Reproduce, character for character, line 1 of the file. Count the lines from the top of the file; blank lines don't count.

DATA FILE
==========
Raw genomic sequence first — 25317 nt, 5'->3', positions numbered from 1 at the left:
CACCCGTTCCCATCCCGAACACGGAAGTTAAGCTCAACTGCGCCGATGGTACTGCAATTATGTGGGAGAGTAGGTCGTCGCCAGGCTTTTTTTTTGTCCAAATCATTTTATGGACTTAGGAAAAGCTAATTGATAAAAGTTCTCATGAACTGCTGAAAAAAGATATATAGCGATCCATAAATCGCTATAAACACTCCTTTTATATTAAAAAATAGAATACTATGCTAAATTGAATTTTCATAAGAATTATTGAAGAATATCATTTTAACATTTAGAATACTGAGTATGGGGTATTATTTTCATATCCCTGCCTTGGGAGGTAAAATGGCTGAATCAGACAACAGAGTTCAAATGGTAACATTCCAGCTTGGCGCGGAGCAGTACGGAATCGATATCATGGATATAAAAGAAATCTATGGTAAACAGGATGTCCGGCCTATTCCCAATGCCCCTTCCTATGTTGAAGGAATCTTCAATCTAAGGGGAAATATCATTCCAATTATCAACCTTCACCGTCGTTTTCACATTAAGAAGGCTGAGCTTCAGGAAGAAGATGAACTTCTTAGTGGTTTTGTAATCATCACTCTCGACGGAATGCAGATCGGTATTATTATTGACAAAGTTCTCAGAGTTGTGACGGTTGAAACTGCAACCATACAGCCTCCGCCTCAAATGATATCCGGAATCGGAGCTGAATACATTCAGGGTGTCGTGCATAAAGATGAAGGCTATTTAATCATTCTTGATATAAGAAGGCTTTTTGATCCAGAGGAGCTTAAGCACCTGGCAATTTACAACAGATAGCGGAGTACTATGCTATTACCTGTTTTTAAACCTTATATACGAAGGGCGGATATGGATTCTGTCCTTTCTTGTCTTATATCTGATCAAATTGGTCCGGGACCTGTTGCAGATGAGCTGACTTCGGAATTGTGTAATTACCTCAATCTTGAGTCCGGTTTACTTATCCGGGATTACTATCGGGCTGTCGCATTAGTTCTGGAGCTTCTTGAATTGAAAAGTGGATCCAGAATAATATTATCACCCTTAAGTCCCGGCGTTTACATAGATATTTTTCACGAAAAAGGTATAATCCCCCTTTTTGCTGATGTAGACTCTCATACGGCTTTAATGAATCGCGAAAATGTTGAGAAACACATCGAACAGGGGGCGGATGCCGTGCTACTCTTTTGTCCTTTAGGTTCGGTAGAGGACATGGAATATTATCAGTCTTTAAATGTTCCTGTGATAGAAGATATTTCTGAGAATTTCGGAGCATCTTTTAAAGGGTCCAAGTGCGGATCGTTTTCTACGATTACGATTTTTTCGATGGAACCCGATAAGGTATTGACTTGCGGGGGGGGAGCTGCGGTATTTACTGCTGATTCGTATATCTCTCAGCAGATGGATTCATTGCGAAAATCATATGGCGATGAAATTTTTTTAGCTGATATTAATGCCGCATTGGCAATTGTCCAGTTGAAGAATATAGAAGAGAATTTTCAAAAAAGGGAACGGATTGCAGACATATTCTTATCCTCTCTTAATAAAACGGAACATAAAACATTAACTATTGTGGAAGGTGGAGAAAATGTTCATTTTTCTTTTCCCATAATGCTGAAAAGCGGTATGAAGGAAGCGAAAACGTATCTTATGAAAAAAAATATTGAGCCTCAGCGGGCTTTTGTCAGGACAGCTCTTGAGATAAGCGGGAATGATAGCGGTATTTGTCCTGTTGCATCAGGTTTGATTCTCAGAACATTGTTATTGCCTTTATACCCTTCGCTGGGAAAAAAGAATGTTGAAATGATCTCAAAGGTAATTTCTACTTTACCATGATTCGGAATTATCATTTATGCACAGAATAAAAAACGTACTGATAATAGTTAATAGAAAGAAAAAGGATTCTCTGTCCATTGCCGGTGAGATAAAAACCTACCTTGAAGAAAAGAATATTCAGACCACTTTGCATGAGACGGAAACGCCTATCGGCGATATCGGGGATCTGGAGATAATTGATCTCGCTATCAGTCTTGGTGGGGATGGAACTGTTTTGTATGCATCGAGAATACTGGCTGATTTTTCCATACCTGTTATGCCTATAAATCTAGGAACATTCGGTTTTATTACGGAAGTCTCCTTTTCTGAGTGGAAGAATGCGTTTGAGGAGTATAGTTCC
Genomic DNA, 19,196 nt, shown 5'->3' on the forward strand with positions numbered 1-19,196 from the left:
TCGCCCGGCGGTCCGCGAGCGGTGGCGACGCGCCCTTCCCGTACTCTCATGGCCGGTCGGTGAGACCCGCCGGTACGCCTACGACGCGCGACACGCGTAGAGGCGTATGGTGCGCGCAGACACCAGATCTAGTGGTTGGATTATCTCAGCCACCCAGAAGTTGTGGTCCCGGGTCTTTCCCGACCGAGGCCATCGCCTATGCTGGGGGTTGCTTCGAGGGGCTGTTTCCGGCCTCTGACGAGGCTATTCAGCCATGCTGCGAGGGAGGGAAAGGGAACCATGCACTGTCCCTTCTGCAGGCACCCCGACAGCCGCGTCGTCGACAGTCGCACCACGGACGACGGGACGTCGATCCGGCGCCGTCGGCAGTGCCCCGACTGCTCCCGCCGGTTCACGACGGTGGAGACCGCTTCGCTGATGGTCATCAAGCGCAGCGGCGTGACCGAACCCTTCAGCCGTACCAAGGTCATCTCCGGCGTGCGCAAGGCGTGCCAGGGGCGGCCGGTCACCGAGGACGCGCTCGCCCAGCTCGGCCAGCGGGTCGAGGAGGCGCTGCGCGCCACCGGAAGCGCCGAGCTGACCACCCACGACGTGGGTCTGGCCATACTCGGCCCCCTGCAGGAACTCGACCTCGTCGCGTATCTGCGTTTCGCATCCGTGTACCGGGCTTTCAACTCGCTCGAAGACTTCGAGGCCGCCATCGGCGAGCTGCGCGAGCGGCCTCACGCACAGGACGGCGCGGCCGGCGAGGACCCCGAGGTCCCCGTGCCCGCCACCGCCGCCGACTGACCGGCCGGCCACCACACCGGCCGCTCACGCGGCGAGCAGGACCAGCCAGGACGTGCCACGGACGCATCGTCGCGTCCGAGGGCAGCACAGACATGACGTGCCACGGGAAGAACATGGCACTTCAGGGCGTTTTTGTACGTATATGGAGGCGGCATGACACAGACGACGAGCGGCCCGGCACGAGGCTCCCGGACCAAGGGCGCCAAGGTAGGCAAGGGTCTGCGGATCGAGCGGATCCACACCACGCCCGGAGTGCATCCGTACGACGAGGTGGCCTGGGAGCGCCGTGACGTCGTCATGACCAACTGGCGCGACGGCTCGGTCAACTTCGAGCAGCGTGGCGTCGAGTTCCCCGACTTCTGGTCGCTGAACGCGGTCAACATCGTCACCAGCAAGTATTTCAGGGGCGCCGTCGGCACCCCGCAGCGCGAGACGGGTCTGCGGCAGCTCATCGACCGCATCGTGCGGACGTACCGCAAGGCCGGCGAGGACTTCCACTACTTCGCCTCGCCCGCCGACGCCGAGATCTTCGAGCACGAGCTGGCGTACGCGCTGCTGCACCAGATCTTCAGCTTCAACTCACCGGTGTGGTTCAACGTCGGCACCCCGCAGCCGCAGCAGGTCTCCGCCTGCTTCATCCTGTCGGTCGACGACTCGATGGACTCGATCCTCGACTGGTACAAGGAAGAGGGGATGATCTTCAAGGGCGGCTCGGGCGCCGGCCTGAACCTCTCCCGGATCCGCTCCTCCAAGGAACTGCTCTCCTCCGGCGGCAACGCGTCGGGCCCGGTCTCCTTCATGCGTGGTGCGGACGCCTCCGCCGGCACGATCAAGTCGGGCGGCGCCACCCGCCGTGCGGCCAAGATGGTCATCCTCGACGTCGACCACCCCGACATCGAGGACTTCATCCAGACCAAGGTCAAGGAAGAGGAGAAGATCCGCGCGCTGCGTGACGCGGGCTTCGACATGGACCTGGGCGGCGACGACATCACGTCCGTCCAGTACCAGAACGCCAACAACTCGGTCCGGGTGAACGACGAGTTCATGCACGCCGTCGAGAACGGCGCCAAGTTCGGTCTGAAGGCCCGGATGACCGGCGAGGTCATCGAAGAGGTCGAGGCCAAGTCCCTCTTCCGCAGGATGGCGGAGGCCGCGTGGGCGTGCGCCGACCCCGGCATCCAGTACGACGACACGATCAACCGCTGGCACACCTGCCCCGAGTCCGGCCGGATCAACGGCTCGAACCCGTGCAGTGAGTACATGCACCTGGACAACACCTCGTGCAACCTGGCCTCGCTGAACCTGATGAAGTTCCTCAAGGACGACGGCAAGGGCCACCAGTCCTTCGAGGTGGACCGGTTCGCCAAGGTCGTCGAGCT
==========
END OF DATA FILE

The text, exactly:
Raw genomic sequence first — 25317 nt, 5'->3', positions numbered from 1 at the left: